Though the coronavirus pandemic has put a stop to many formerly normal activities around the world, it's hardly put a stop to global communication. In fact, it's almost certainly intensified global communication, what with all the attention the struggle against COVID-19 commands from 24-hour media professionals — and all the time and energy the rest of us have put into social media as a substitute for socialization. But how would we have communicated amid a pandemic of this kind in an age before the internet? Assuming postal services remained in good working order, we would, of course, have written letters to each other.
We can still write letters to each other in the 21st century, but now we can also read them to each other, wherever in the world we may be. This is the basis for the #ReadALetter campaign, which actor Benedict Cumberbatch introduces in the video at the top of the post. "I really hope this letter finds you in good spirits as we navigate our way through this truly surreal crisis, where upheaval and uncertainty are daily realities," he says, reading aloud a missive composed at his home and meant for the world at large.
"But so, thankfully, is the totally inspiring self-sacrifice, togetherness, courage, generosity, and camaraderie the people are exhibiting." It is those honorable qualities, Cumberbatch continues, that "we at Letters Live are looking for a way to celebrate through our favorite medium of the letter."
You may remember Letters Live, a series of events inspired by Letters of Note, from when we've previously featured Cumberbatch's appearances there interpreting correspondence by the likes of Kurt Vonnegut, Albert Camus, and Alan Turing. The stars of Letters Live have heretofore been historically important letter-writers and the skilled professional performers who read their words. But now, Cumberbatch says, "we want to hear you read letters. They can be letters to the heroes on the front line. They could be letters to relatives in need. They could be letters to strangers who have stepped up and made a difference. They could be letters to neighboring families or streets or towns or countries." To participate, you need only use a camera phone to record yourself reading a letter aloud, then post that video on Twitter or Instagram and send it to firstname.lastname@example.org.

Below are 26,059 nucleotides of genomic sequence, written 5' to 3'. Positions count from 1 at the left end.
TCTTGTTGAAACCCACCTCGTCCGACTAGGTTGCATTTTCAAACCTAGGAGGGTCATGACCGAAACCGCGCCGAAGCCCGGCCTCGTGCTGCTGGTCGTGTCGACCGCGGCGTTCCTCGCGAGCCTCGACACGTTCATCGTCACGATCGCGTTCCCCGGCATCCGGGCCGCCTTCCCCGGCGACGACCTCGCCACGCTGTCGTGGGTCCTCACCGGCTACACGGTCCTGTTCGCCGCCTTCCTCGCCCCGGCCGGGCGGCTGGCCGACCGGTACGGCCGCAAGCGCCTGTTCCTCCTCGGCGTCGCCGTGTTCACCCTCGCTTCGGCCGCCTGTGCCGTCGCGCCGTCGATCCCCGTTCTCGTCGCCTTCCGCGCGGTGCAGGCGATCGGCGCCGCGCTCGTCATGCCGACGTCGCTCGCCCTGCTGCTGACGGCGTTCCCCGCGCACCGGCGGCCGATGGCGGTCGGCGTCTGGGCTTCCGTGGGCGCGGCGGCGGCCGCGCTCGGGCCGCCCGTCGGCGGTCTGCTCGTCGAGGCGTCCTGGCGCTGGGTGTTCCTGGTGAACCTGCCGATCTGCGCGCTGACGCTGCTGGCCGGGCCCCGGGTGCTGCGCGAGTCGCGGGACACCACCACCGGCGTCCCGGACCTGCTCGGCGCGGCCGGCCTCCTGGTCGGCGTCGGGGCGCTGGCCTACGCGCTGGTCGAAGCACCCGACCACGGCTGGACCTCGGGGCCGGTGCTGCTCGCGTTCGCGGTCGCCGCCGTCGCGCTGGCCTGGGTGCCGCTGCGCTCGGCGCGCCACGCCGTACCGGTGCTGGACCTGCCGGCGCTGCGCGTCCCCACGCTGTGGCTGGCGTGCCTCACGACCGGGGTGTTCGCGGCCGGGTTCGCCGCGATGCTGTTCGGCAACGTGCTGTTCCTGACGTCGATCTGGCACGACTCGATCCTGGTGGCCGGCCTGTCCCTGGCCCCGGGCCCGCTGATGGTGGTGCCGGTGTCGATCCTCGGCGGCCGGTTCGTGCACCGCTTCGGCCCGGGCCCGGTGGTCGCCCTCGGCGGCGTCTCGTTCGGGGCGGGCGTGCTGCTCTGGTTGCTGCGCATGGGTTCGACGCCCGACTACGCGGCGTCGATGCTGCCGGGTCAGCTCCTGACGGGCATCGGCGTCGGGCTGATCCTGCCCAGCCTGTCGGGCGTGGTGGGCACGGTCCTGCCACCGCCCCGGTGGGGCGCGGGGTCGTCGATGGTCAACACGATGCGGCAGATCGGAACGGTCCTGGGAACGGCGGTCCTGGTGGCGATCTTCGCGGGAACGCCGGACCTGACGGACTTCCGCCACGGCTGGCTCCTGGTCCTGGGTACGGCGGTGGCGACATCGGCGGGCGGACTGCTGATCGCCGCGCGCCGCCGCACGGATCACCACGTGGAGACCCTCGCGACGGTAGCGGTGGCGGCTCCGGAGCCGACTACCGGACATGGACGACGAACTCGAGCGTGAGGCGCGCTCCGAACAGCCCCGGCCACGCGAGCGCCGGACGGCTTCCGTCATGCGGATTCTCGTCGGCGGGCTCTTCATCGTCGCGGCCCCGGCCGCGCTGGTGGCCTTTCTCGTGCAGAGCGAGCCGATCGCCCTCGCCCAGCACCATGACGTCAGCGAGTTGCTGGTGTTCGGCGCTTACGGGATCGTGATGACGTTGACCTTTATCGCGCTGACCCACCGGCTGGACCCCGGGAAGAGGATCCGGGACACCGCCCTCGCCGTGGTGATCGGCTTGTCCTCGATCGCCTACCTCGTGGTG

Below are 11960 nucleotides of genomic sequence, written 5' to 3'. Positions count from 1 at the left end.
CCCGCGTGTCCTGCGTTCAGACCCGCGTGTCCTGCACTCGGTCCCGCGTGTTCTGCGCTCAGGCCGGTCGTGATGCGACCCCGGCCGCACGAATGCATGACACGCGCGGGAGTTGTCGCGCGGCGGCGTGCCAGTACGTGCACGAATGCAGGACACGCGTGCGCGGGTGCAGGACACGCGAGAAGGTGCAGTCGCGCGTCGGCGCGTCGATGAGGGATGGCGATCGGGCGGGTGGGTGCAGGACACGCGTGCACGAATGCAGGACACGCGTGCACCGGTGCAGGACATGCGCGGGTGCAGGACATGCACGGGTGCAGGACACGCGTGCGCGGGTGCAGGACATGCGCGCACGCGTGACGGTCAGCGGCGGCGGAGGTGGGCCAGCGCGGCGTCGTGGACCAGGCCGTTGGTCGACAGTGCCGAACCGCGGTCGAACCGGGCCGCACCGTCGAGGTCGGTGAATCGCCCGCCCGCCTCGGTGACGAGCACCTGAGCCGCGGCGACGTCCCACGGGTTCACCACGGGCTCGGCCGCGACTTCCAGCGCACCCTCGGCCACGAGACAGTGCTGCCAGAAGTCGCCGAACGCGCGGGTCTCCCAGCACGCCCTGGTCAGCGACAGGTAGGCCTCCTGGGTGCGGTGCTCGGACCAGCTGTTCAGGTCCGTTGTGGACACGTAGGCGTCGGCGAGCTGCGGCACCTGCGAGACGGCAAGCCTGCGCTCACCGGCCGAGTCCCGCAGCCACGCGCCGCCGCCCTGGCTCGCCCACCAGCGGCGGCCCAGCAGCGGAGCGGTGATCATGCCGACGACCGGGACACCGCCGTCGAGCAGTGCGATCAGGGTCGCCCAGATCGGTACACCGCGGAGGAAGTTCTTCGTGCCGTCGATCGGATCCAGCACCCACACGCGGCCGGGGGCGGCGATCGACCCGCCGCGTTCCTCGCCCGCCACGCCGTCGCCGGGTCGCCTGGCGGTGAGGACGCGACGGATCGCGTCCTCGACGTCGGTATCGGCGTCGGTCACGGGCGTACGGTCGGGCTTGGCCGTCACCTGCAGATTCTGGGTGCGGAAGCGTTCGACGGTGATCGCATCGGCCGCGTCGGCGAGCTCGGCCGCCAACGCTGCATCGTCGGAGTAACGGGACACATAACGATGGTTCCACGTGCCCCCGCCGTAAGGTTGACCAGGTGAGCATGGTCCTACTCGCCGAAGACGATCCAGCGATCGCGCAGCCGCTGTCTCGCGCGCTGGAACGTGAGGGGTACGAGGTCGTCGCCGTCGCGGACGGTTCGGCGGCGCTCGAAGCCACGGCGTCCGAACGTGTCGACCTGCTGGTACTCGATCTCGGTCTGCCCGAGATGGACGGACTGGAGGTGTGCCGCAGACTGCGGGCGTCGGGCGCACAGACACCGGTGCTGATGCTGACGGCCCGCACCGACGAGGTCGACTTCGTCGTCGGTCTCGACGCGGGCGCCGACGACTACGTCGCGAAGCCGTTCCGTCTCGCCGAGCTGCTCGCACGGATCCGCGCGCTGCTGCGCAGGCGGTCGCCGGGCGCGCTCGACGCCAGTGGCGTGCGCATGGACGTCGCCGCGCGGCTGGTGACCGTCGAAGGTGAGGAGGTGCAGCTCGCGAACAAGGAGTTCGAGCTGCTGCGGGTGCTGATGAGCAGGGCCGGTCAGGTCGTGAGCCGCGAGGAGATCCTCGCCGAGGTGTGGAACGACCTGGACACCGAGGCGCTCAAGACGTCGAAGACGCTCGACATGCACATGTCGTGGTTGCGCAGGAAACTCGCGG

What you read on camera (or off it, if you prefer) could be "an important letter you have always wanted to send, or a cherished letter you once received. It could be a favorite letter of yours that offers hope in our current crisis or a prescient warning too important to be ignored." Here we've included the #ReadALetter videos so far contributed by other notables including Margaret Atwood, Stephen Fry, and Griffin Dunne, who reads a letter his father Dominick Dunne wrote when he put himself into isolation for creative purposes in 1980. Other participants from all walks of life include a rabbi, a college student, an emergency department doctor, and even a couple of nonagenarians. If you need more inspiration to #ReadALetter yourself, revisit Cumberbatch's Letters of Live performance of Sol Lewitt's 1965 letter to Eva Hesse, the one in which he delivers invaluable words of advice: "Stop It and Just DO."
Based in Seoul, Colin Marshall writes and broadcasts on cities, language, and culture. His projects include the book The Stateless City: a Walk through 21st-Century Los Angeles and the video series The City in Cinema. Follow him on Twitter at @colinmarshall, on Facebook, or on Instagram.